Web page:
Giuseppe Nicasi, Dei segni numerici usati attualmente dai contadini della valle del Morra nel territorio di Città di Castello, Perugia 1906

Dana Facaros, Michael Pauls Morra in Cadogan Guide Umbria, New Holland Publishers, 2006 p. 122

Museo del Duomo di Città di Castello |
The first Cathedral Museum occupied just two rooms (about 60 sq.m.) with access from the Basilica of St. Florido and St. Amanzio; in one room liturgical vestments were displayed, in the other there were paintings and silver vessels.
On 23 March 1991 larger, re-designed premises were opened consisting of some seven rooms (about 430 sq.m.) on two floors. Some of these rooms had been part of the 16th and 17th century sacristies, while others were of much earlier construction dating from 13th and 14th centuries.
The present building inaugurated on 18th March 2000, constitutes the most extensive Museum of sacred artefacts (800 sq.m.) in the whole of Italy. All its twelve rooms and galleries, including a noble Gothic hall of majestic proportions, are the result of painstaking and meticulous restoration in order to reveal their original form and character.

Depliants | Museo del Duomo

Collezioni Burri di Città di Castello

Pinacoteca Comunale di Città di Castello

Percorso dei Musei della Civiltà Contadina

Percorso Museale del Tessile e del Ricamo

Percorso museale dell'arte tipografica

Proloco Morra |



Podere Santa Pia, garden
Podere Santa Pia
Abbadia d’Ombrone and Monastero d’Ombrone near Castelnuovo Berardenga.
Palazzo Medici Riccardi, Florence
Colle di Val d'Elsa
Florence, Duomo

San Gimignano

San Quirico d'Orcia

On 29 June 1440, the plain in front of Anghiari was the scene of a famous battle, which went down in history as the Battle of Anghiari, between the Florentine allies of the Holy See on the one hand, and the Milanese on the other Few people were killed, but the victory in Tuscany resulted in the reduction of territorial ambitions in Lombardy. Leonardo da Vinci, at the request of the Florentine government, immortalized this event, painting this historic battle in the Palazzo Vecchio in Florence. Unfortunately, only a few copies remain today, including a Rubens, now preserved at the Louvre Museum in Paris. Anghiari, in addition to the beautiful churches, also has important museums: The Palazzo della Battaglia, or the Museum of Memory and the Landscape in the Land of Anghiari, and the State Museum of Palazzo Taglieschi. The Museum of the Battle of Anghiari, offers the opportunity to learn about the history of the battle and the artistic heritage of Leonardo to this place. The Taglieschi Museum, houses important artistic works of great historical value, frescoes from churches and palaces of the region, a wooden polychrome Madonna by Jacopo della Quercia, and Robbia pottery.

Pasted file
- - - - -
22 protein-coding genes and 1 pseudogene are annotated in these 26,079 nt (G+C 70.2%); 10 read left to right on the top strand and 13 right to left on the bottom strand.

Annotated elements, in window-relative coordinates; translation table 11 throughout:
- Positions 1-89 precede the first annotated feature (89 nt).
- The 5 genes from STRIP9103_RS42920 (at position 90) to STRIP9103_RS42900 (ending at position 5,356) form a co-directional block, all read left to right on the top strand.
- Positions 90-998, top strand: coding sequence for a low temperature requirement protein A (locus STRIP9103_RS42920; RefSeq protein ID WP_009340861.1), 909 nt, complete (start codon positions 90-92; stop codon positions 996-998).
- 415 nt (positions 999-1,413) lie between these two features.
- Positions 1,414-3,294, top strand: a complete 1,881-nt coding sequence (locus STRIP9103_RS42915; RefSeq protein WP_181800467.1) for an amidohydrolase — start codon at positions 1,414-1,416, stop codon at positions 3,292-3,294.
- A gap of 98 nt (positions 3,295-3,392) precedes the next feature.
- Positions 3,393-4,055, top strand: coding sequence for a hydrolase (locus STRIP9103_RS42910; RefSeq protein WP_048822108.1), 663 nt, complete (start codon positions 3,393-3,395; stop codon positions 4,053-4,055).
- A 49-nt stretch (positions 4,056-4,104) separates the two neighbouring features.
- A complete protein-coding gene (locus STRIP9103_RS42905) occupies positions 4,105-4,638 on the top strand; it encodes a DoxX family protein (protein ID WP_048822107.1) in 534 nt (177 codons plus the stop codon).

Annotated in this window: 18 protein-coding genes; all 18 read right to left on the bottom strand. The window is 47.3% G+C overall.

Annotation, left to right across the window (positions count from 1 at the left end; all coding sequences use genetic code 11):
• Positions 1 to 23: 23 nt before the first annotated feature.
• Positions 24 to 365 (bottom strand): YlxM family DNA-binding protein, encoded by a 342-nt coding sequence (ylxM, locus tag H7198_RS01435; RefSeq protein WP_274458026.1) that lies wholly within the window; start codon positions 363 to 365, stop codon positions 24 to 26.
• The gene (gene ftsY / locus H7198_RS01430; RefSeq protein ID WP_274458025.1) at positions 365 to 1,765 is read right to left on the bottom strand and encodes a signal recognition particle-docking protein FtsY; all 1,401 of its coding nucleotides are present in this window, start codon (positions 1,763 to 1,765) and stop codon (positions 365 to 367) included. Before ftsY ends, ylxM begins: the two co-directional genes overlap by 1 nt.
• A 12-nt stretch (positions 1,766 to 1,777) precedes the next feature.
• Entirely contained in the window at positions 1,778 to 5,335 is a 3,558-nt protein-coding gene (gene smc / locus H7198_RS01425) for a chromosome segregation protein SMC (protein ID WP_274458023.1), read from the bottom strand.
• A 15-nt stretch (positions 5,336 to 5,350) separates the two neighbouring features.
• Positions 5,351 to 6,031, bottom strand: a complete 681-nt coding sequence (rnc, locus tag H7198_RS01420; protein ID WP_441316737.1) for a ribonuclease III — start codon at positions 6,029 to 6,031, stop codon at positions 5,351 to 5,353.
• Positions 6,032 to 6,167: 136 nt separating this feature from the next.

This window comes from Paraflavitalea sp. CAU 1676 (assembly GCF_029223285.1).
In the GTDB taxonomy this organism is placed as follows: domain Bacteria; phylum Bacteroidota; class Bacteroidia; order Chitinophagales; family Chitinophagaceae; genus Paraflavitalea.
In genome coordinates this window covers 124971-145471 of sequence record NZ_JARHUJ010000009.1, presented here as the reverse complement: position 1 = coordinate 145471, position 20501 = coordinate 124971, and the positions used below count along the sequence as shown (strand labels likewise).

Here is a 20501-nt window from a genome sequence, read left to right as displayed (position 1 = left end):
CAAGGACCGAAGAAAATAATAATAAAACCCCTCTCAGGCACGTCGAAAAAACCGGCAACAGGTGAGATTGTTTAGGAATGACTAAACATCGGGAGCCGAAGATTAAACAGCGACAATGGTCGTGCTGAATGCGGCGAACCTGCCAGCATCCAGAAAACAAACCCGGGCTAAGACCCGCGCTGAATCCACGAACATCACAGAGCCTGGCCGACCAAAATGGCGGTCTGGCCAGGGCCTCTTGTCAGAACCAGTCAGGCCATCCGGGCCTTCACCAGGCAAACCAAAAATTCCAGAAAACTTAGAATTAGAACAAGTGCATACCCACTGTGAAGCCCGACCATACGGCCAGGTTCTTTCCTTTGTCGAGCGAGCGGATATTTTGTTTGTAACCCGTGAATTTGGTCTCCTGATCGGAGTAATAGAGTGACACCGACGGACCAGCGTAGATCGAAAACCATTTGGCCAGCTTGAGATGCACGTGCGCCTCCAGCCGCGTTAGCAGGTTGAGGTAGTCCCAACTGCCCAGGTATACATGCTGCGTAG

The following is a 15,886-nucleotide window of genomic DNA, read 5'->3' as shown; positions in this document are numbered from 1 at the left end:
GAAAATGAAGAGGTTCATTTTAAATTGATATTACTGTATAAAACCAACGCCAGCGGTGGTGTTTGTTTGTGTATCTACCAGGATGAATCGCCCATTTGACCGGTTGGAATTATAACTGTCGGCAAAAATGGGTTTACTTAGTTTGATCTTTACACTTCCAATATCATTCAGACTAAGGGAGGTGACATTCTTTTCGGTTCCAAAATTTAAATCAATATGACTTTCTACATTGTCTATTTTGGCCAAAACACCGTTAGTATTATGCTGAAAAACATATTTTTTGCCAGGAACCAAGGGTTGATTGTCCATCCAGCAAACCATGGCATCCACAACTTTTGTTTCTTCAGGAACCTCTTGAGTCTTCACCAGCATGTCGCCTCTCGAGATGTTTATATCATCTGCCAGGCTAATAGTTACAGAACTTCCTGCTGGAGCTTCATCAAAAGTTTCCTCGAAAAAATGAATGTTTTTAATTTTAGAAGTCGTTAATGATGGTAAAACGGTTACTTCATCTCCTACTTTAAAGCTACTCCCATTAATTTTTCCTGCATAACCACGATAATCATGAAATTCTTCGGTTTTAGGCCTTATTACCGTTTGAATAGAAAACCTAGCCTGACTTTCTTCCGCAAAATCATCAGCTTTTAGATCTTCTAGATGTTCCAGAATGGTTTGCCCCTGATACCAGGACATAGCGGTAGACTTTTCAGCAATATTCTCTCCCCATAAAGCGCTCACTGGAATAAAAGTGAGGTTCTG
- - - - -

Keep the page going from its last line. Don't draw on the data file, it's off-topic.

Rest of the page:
Questo articolo è basato sugli articoli Sansepolcro, Torre di Berta, Museo civico (Sansepolcro), Pala di Sansepolcro, Bartolomeo della Gatta e Resurrezione e Noli me tangere dell' enciclopedia Wikipedia ed è rilasciato sotto i termini della GNU Free Documentation License.
Wikimedia Commons contiene file multimediali su Duomo (Sansepolcro) e Resurrezione (Piero della Francesca).

Podere Santa Pia, immersa nella splendida campagna della Maremma, è situato in una splendida posizione panoramica, a pochi chilometri da Montalcino e Abbazzia Sant' Antimo.